The beauty of normal variations

There was a boy; who was vilified by his teachers at school, misunderstood by his folks, and was mercilessly bullied by his peers because he was perceived to be ‘irritably different’ (dyslexic). He would later grow up to shake the world of science and ultimately win a Nobel Prize in Physics, his name: Albert Einstein. [1]

It is common for people to side-line differently-abled people (an appropriate term); just like in the case of Albert Einstein. The neurotypical major, erroneously ‘force’ their standards and routines on neurodiverse people. They would rather look at neurodiversity as a ‘disease’ than as the beauty of normal variations in our universe; this is wrong in all its forms.   

Neurodiversity encompasses a wide range of neurological differences like; dyslexia, dyspraxia, ADHD, autism, development disorder, and some mental health conditions. It is the result of normal and naturaldifferences in mood, learning, habits, and general sociability behaviours in humans.

Medical experts estimate that at least 10% of the world’s populations are Neurodivergent. Sadly, about 80% of this population is unemployed or underemployed. [2] With the right level of support neurodiverse individuals prosper in business making significant contributions which benefit brand culture and profitability.

No matter how we chant the hackneyed “diversity not disability” phrase, it will leave little effects if we do not learn to embrace neurodiversity. We must understand that when it comes to diverse people, we should unify and speak with one voice, as we’d do for any unjust marginalization to any other group.

Ways you can Nurture and Promote Neurodiversity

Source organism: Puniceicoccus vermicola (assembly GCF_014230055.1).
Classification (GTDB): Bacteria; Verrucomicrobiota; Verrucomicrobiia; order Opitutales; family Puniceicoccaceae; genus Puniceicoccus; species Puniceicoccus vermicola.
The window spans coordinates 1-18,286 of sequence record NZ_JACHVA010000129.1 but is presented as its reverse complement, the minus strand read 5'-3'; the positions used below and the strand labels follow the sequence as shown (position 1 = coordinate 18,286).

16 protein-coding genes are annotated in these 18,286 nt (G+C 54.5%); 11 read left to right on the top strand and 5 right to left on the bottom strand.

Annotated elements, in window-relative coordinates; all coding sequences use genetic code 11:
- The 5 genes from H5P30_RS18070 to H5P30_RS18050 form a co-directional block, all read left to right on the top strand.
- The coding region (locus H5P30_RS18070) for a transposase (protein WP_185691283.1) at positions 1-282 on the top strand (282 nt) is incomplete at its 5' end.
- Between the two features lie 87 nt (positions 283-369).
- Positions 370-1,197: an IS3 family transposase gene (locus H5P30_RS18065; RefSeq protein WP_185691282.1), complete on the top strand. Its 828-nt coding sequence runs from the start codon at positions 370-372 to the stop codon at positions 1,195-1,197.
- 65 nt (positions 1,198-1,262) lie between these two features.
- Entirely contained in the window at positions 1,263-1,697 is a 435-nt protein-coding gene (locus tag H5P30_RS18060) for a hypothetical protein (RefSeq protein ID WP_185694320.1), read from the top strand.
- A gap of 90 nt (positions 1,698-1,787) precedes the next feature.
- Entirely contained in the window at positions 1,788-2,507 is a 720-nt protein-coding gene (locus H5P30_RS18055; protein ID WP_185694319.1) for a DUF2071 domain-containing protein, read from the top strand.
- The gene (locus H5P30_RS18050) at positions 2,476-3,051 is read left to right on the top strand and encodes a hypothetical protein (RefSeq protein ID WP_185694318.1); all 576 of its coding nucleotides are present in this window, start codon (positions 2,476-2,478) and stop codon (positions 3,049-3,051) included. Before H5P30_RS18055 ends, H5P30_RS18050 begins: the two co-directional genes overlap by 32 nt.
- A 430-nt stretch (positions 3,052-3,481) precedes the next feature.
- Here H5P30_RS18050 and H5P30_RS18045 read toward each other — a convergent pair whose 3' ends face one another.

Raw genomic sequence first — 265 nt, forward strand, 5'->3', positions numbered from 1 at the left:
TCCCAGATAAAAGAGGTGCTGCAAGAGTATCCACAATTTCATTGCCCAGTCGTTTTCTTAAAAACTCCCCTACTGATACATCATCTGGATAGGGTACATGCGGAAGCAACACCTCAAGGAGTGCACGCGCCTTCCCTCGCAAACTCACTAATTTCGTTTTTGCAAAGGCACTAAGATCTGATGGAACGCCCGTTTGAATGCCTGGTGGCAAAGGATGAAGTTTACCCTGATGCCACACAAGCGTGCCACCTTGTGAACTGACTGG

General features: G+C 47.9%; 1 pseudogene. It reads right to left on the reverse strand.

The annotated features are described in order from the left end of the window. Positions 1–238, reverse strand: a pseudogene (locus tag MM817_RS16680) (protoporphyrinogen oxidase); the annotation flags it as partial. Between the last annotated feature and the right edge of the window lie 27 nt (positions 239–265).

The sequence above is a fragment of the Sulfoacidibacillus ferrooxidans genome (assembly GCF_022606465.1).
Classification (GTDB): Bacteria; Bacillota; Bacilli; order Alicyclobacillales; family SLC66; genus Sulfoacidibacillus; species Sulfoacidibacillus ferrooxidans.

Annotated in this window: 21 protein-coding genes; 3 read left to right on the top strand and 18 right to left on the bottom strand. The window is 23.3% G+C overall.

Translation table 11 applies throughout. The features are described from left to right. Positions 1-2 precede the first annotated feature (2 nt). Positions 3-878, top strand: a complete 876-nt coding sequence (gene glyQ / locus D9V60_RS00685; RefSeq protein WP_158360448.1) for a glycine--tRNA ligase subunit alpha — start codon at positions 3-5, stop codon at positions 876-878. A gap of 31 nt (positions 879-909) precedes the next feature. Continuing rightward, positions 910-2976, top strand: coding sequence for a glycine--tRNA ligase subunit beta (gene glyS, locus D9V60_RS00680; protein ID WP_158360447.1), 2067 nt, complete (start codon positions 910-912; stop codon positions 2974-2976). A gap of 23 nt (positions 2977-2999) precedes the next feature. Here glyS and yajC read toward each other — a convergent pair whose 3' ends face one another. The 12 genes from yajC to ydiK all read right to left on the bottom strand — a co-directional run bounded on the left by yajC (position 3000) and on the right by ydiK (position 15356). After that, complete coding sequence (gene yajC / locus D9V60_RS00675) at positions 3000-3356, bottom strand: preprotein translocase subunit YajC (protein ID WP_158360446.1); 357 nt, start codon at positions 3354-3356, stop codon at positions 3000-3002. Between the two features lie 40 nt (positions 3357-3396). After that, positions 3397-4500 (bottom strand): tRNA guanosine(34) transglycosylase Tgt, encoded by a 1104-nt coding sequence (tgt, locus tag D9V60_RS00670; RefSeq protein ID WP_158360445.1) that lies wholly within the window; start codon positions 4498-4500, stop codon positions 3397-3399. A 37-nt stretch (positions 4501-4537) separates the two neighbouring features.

“If you want to know what it means to catch a fish, honouring the words of he who sells the fish over the fisherman who camps in his boat/canoe all day and night will be a foolish act.”

Neurodiversity is not an abnormality, and it is among us. It is the height of disrespect to the sanctity of human life and the rights of a person to neglect their needs and marginalise them for who they are

Create avenues to understand and socialise with them

A very disrespectful act to neurodiverse people is to treat them like some ‘interesting experiments.’ Neurodiverse people are normal humans like you and me, deserving of their happiness, sanity, freedom, and sanity. Just as we encourage neurotypical people to pursue happiness and their passions, we should as well be less demanding of diverse people.

Respect boundaries and coping differences

We must always understand that not everyone has the same likes or enjoys doing the same thing as us. At works, schools, social gatherings, and other places, we ought to respect the wishes of people in things like “I’m not comfortable with this”, or “this affects my health/emotional well-being”

Embrace the diversity and show support in all aspects

Neurodiverse people are not keen on banalities; instead of shutting them out completely, we should learn to help them and show support. We can show sensitivity by obviating things that could affect them like; bright lights, noises, changing routines, or forced socialisation.

Dwelling a lot on the positives in our diversity

The beauty of diversity in our world is; when harnessed properly, we can yield better results compared to unilateral methods. There are numerous cases where neurodiverse people identify bugs/errors in operational processes that escape conventional scrutiny.

Variation is the true spice to life, and until we can accept and embrace these diversities, our world will continue to suffer from the one-sided look to develop. Giant companies now realise how they are losing out on talents; companies such as Microsoft, SAP, Goldman Sachs, etc. are changing the “front doors” (interviewing methods) to allow in more neurodiverse people to their force.

Neurodiverse people have uncommon qualities that are shunned by the public because they do not get a chance to express themselves. CASS strives to change this with their supportive counselling services.




cass counselling austism and neurodiversity

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